Every Monday, I dress up in a uniform. I button up a tan shirt with a variety of patches; I tuck the shirt into a pair of olive green shorts; I stuff a matching belt with a gold buckle into the loops of the shorts. I struggle to put on a pair of silly-looking, red and green socks. After I am done putting on my uniform, my mother drives me to the local church. I meet with other boys, similarly dressed. We gather into patrols, and face the American flag. An older kid raises his right hand, folding his thumb and pinkie down, leaving the three middle fingers straight. After we recite the Pledge of Allegiance, the Scout Law and Scout Oath, my troop repeats the Scout Slogan, “Do a good turn daily.” I have been repeating this process every week since I turned eleven years old. After a bit of calculation, in my four years as a Boy Scout, I have said “Do a good turn daily” over 200 times. Since then, I have made this simple slogan the goal and principle of my life.
To me, service is not just a simple idiom – “Do a good turn daily” is not a jingle or a phrase from a fortune cookie – it’s a way of life. Everyday soldiers, teachers, judges, doctors, police officers, firefighters and other volunteers use their time to help others. When I become an adult, I want to revolve my work around the betterment of society. I may join the Peace Corps; I may become a teacher, tennis coach or a Scoutmaster. I want to do more than just one good turn daily. I want to do five, ten, one hundred good turns daily. I know that I will be serving others and at the same time helping myself.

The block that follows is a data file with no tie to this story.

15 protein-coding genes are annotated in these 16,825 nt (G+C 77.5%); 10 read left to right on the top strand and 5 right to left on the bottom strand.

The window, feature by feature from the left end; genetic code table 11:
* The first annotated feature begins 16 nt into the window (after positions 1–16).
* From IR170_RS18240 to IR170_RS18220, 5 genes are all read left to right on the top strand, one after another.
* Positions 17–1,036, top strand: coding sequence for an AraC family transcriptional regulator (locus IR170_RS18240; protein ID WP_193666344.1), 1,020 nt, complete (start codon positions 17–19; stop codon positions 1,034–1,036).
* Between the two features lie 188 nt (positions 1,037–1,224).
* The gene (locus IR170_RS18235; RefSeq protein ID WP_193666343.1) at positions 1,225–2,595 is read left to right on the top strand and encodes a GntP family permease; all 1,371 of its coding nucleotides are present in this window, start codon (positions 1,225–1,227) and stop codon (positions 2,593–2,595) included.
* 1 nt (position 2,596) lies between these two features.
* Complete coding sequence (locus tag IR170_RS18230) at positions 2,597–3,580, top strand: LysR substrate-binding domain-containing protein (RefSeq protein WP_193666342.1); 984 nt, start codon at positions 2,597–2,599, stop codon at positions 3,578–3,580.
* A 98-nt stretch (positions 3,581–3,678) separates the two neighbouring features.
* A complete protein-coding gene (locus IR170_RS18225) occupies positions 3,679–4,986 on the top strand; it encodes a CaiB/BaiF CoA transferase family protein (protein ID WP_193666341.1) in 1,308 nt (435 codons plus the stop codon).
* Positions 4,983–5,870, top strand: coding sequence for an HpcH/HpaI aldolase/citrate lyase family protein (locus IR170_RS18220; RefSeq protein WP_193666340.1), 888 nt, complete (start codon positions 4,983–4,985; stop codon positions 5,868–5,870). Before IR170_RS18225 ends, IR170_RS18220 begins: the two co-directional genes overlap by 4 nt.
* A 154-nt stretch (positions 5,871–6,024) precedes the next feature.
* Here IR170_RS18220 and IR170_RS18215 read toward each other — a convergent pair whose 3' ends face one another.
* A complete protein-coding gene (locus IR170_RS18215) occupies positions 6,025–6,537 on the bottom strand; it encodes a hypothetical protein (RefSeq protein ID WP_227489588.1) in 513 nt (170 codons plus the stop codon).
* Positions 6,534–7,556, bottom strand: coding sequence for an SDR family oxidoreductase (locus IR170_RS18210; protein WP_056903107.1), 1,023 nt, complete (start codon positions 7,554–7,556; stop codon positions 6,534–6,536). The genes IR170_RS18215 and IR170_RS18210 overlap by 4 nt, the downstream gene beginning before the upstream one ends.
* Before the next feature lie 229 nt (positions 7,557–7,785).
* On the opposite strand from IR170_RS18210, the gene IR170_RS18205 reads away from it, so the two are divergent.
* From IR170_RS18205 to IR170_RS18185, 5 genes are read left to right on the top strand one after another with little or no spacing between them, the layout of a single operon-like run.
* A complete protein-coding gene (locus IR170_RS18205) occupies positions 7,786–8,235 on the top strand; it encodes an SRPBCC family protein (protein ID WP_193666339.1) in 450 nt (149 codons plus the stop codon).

When I practice the Scout Slogan, I feel more content and fulfilled. When I open a door or pay a compliment, I not only make the other person feel better, I also feel a sense of satisfaction. I believe I can make a difference. I asked my scoutmaster once why he was always smiling. He responded, “Every smile is contagious”. The same principle holds true with service and the Scout Slogan. In a recent commercial from Liberty Mutual, one good deed is done by a person. Another deed is carried on by a bystander who is generally inspired by the action. The same process repeats itself and the person who originally did the deed is eventually the recipient of one of the kind actions. I believe that this commercial can be applied to real life. My positive attitude towards life can change my community for the better – that truly makes me happy.
I believe that a life lived for others is ultimately worth more than living a life for myself. Every Monday, I dress up in my scout uniform and recite a slogan with about 50 other boys. Every Monday, I reaffirm my allegiance, my belief, in the simple words, “Do a good turn daily.”